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Jefferson County applies for 5-star variance

If CDPHE approves, it would allow for more people to be let inside businesses.

JEFFERSON COUNTY, Colo. — Jefferson County announced it filed an application with the state for the five-star business variance program.

The county said its application and letters of support were submitted to the Colorado Dept. of Public Health and Environment (CDPHE) on Dec. 23.

If CDPHE approves the application, it would allow increased capacity for local businesses.

JeffCo said if the variance is approved, the first phase of its certification program would be aimed at restaurants that do not have a drive-through option.

"Like other counties, we are limited with resources and bandwidth. We are 100% dedicated to getting all of our businesses open as quickly as we can, but we want to do it safely," said Lesley Dahlkemper, (D) Jefferson County Commissioner.

RELATED: Douglas, Larimer counties get approval under state's 5 Star Variance Program

As of 4 p.m. on Thursday, Douglas County had approved 59 businesses, including 42 restaurants, 14 gyms and a movie theater in Highlands Ranch.

The certification program would allow businesses that comply with public health guidelines and safety precautions to operate with capacity restrictions one level above the county's status on the state's COVID dial.

Currently, indoor dining is prohibited in Jefferson County. If the variance application is approved and a restaurant attains certification, it would allow for indoor dining with an initial 25% seating capacity, with a maximum of 50 people.

The county said if COVID case numbers continue to decline, more business sectors would be eligible to apply for certification.

"The bottom line is, we want to get to a point in Jefferson County where we can safely open up all of our restaurants," said Dahlkemper.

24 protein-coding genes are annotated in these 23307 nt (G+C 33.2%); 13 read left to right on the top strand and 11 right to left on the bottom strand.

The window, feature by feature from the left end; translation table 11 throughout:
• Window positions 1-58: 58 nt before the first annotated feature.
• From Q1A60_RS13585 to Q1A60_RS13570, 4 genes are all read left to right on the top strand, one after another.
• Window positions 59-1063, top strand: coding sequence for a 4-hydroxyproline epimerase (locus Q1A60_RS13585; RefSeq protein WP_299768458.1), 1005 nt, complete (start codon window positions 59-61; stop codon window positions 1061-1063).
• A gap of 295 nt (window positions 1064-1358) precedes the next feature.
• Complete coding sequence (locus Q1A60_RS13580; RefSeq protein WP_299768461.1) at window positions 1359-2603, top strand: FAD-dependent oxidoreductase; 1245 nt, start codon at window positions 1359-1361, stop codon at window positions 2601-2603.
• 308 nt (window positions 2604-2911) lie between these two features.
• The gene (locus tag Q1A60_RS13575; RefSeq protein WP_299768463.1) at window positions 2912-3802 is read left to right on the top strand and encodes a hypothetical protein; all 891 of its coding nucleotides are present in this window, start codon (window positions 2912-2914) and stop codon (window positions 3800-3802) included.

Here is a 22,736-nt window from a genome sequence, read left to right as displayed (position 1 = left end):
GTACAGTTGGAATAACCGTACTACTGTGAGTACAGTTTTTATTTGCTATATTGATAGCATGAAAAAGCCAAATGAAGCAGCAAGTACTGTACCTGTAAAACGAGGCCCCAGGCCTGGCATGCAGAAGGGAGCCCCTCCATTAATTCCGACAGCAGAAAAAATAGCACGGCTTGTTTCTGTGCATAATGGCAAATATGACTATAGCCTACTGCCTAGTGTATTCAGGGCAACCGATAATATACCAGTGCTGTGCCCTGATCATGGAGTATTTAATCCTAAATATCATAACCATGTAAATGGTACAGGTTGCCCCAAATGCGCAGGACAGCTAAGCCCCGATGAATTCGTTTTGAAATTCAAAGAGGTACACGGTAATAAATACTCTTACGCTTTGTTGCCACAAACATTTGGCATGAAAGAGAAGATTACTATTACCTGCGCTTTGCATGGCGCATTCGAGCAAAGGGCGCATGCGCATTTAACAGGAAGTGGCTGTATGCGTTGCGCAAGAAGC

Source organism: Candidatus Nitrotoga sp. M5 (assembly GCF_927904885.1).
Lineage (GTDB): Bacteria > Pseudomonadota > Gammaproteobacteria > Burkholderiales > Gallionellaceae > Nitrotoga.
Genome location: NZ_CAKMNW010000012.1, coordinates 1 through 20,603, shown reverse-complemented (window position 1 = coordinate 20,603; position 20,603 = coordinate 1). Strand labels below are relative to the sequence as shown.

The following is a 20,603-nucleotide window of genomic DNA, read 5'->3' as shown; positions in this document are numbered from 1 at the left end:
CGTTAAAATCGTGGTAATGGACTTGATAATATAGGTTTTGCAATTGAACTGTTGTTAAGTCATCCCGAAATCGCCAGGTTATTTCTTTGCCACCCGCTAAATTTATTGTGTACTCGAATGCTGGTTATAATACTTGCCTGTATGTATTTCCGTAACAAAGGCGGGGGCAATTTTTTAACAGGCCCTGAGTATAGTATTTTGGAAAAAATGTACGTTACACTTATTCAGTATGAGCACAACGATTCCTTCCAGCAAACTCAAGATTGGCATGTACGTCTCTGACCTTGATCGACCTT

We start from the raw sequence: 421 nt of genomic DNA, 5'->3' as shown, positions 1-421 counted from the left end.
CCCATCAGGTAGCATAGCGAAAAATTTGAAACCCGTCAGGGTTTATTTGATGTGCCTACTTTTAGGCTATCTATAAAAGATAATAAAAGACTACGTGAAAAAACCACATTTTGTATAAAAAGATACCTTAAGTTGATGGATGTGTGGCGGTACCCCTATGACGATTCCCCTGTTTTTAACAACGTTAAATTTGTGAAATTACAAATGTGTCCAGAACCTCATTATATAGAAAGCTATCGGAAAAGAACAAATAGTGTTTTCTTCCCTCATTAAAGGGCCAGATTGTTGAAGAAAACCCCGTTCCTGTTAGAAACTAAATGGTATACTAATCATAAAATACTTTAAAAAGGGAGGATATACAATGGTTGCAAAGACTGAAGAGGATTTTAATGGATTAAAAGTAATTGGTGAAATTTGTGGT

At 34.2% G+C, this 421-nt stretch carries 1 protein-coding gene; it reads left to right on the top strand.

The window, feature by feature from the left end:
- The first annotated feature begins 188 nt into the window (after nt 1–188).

The state has warned counties that want to qualify for the five-star program, that it can't use public health dollars to administer the program.

"Due to the demanding nature of the pandemic, and critical existing public health responsibilities like vaccine distribution and contact tracing, Local Public Health dollars should not be diverted to fund this program," the state's application process states.

Douglas County plans to have current county staff in different departments assist in the inspection process.

Jefferson County will spend $250,000 in CARES Act funding to hire a third-party company, SAFEbuilt, to implement the program.

"We know that we've got dollars already allocated for vaccine rollout, contact tracing (and) testing. In addition to that, we've got to think about our local economy and jobs. How do we get our businesses back open? Using dollars to help address five-star applications and get those businesses up and running are really critical to our economy. We're talking about jobs, we're talking about people putting food on the table," said Dahlkemper.

JeffCo said it encourages businesses to "implement COVID safety measures beyond what is already required, and thus accelerate their increased capacity."

JeffCo said while they are awaiting approval from CDPHE, businesses need to submit a business interest form informing the county that their business would be willing and able to meet all of the criteria for the five-star certification program.

On Wednesday, CDPHE approved Douglas and Larimer counties' variance applications, making them the first counties along the Front Range to apply and be approved. 

The idea for the five-star variance came from Mesa County on Colorado's Western Slope. 

RELATED: Mesa County COVID-19 certification program for businesses serves as model for statewide initiative

RELATED: What customers should know before going to a '5-star' approved business